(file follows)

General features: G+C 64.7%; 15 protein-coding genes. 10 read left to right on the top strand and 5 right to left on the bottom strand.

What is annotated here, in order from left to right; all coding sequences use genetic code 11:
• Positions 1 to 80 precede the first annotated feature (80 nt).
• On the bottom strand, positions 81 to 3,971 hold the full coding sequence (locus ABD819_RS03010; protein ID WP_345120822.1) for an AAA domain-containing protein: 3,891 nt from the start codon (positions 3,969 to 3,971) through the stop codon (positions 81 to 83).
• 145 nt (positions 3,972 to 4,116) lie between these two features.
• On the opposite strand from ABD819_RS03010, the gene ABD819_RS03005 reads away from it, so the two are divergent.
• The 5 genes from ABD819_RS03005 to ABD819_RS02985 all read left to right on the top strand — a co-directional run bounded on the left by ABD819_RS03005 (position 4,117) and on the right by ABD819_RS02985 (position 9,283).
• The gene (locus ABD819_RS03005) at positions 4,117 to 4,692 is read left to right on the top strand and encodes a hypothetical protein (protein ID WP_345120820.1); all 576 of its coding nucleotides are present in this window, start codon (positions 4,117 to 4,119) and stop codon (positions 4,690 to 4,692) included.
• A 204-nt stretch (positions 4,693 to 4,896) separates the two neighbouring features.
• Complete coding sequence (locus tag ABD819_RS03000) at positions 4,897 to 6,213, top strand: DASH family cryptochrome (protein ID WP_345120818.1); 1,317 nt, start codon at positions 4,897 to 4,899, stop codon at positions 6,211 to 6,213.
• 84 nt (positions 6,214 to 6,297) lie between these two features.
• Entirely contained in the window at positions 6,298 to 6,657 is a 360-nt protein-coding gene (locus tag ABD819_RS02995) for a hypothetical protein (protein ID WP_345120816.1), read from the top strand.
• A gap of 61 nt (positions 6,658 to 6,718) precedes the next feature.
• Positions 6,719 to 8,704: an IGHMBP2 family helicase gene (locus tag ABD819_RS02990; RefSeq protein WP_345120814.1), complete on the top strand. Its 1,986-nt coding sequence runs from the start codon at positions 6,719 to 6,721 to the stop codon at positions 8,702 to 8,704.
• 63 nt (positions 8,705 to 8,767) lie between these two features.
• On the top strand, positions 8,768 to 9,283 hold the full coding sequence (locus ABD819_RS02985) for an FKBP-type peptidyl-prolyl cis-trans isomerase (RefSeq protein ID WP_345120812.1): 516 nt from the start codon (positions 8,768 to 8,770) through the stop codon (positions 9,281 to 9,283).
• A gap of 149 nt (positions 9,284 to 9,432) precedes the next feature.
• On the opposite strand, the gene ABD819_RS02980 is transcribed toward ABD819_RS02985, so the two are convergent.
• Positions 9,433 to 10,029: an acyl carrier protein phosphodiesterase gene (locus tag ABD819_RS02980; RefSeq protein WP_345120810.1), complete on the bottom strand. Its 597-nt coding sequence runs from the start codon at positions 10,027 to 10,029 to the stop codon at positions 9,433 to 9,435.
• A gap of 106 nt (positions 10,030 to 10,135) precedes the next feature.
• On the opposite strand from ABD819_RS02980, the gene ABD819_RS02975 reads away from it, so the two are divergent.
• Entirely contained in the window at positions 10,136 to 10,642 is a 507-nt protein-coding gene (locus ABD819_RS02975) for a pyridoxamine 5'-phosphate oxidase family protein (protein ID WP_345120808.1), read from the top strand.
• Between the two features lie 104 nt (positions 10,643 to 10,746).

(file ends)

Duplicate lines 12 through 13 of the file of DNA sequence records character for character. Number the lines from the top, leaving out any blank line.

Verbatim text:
• Entirely contained in the window at positions 6,298 to 6,657 is a 360-nt protein-coding gene (locus tag ABD819_RS02995) for a hypothetical protein (protein ID WP_345120816.1), read from the top strand.
• A gap of 61 nt (positions 6,658 to 6,718) precedes the next feature.